Couple of months back we thoroughly discussed about FDA’s expedited Regulatory pathways during medical emergencies. In that specific explanation as we listed the FDA’s tools and programs for expedited approvals with respect to review and approval of therapies, including biologics, this time we would like to bring the same perspective in relation to medical devices. Here we go with the US FDA’s perspective on registering, listing and importing medical devices that have been issued Emergency Use Authorization (EUA).
With an aim to increase the availability of medical devices during COVID-19, the US FDA has described the following requirements and procedures for registering and listing the devices and manufacturing facilities. They include:
Registration and Listing
- The Agency has issued device-specific guidance documents for certain ventilators and Personal Protective Equipment (PPE) devices, describing the Agency’s policies concerning the enforcement of registration and listing requirements for facilities that manufacture, prepare, propagate, assemble, or process these devices during the COVID-19 pandemic.
- The US FDA has also issued Emergency Use Authorizations (EUAs) for critical devices, such as, certain infusion pumps, remote monitoring devices, PPE devices, such as N95 respirators and in vitro diagnostics.
- Prior to registering the facility and listing the devices, the facility is required to pay the annual registration user fee. The fee can be paid using the Device Facility User Fee (DFUF) website. After paying the fee and obtaining the Payment Identification Number (PIN) and Payment Confirmation Number (PCN), the facility will need to complete the registration and listing process using the FURLS Device Registration and Listing Module (DRLM). As stated by the Agency, there are no waivers for the annual registration user fee for importers, small business or any other establishments.
- If a device is listed with a product code that differs from the device description, the Agency recommends the user to determine the correct product code for the device in the product classification database.
Confirming Registration and Listing
- A facility is verified as registered, only after receiving an assigned owner/operator number, registration number, or FDA Establishment Identifier (FEI) number. This information is available on the Establishment Registration & Device Listing database. If a facility does not appear in the public registration and listing database, the facility’s registration may be inactive or registered recently. The public registration and listing database is updated weekly.
- The US FDA may take up to 90 calendar days to assign a registration number to a facility. The Agency will send a confirmation email to the official correspondent after assigning a registration number. In the meantime, a facility can use its owner/operator number and device listing number (if applicable) to import its medical devices into the United States.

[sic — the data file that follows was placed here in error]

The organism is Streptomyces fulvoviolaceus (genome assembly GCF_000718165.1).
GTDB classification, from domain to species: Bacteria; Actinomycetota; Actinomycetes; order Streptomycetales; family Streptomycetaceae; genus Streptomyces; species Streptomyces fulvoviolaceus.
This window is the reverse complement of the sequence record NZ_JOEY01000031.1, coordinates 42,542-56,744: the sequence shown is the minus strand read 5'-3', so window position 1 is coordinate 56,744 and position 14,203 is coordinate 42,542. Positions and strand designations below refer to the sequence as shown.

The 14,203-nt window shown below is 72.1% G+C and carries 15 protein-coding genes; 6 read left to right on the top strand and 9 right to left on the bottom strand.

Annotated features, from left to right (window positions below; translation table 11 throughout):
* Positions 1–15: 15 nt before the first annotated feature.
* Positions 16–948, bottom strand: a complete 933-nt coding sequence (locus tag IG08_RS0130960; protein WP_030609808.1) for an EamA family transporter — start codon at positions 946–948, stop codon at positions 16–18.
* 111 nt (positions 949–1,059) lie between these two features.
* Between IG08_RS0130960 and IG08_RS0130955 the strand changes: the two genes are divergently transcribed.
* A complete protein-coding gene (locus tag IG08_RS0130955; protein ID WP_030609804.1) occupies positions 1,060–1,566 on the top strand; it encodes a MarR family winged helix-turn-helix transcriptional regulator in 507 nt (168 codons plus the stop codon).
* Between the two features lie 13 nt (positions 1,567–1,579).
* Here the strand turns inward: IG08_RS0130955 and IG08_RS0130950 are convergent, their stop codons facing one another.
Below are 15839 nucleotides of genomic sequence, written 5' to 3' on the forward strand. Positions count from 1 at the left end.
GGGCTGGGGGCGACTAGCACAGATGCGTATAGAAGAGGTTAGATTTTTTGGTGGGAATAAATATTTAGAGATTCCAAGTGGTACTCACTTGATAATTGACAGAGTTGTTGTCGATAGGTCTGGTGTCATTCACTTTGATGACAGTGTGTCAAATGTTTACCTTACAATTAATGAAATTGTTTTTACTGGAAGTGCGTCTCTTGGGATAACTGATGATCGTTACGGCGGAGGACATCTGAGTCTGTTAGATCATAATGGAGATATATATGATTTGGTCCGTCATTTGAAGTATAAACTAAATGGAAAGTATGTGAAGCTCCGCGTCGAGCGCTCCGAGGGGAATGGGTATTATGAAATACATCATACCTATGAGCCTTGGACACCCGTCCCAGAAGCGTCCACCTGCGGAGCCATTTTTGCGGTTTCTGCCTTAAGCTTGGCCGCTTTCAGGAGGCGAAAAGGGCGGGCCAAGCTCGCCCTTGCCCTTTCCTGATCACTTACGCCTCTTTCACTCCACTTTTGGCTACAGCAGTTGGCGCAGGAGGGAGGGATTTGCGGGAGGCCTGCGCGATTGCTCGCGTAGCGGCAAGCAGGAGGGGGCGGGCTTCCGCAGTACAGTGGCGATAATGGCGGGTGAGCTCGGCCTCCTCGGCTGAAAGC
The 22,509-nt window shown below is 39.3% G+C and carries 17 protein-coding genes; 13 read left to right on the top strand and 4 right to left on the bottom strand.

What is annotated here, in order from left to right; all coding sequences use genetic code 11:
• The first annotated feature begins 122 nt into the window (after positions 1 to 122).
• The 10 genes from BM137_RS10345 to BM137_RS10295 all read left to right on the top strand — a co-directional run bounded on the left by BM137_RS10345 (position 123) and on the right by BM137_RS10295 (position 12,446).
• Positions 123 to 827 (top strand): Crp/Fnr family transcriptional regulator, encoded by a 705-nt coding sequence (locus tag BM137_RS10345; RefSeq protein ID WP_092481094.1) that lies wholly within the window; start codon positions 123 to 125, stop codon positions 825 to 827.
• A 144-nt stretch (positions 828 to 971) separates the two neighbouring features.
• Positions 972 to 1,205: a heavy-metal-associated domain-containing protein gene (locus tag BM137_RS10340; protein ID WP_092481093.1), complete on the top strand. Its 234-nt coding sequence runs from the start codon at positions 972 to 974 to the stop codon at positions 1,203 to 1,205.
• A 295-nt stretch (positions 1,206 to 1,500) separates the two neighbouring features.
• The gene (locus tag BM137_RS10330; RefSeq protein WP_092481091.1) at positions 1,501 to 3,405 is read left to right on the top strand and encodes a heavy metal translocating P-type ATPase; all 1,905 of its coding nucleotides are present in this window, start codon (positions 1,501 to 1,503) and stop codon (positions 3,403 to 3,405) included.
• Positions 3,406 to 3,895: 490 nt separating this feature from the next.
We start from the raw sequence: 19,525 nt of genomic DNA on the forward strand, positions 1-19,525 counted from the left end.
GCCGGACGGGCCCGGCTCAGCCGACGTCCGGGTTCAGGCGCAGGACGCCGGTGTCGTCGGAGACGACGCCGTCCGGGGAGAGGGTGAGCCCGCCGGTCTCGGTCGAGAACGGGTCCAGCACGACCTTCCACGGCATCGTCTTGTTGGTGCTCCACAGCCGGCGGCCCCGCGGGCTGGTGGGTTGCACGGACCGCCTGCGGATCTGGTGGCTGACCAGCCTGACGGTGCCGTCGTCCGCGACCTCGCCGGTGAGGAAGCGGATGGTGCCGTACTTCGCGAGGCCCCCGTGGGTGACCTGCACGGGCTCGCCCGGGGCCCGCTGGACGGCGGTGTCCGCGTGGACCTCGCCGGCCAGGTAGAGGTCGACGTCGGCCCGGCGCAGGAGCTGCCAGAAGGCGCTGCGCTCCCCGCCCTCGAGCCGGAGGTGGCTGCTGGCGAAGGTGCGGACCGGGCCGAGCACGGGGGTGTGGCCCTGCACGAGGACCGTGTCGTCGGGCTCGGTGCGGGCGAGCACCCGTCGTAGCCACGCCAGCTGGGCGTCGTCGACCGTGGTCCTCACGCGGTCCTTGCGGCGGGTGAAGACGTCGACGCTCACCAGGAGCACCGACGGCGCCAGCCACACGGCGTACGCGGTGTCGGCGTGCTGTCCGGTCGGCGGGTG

- To verify the registration status of a facility and the listing status for that facility’s medical devices, purchasers may search the facility’s establishment name in the Establishment Registration & Device Listing database, search criterion.
- The US FDA does not issue any type of device registration certificate to medical device facilities. As stated by the Agency, when a facility registers and lists its devices, the resulting entry in the FDA’s registration and listing database does not denote approval, clearance, or authorization of that facility or its medical devices. The US FDA does not issue a license to import medical devices into the United States and requires importers to meet the definition of an initial importer found in 21 CFR Part 807.3(g), to register with the FDA.
Registration and Listing Certain Medical Devices for Use During Emergency
- The US FDA requires an individual, organization or other entity importing and selling the masks or PPE to register and list them, as they are likely considered as an initial importer. Additionally, an entity may be required to register, and list as set forth in the device’s Emergency Use Authorization (EUA).
- When imported, the devices should be declared as FDA-regulated with modified market-entry requirements, as allowed by the EUA authorizing your device for emergency use. If required by the device’s EUA letter of authorization, the device must be registered and listed.
As the US FDA continues to work towards protecting the public health by reviewing the registration and shipment procedures of medical devices during the COVID-19, manufacturers must adopt and abide to the Agency’s regulations. For end-to-end compliance and knowledge on Emergency Use Authorizations, consult a Regulatory expert. You can even access our archived webinar session on EUA and Post-EUA scenarios. Stay informed. Stay compliant.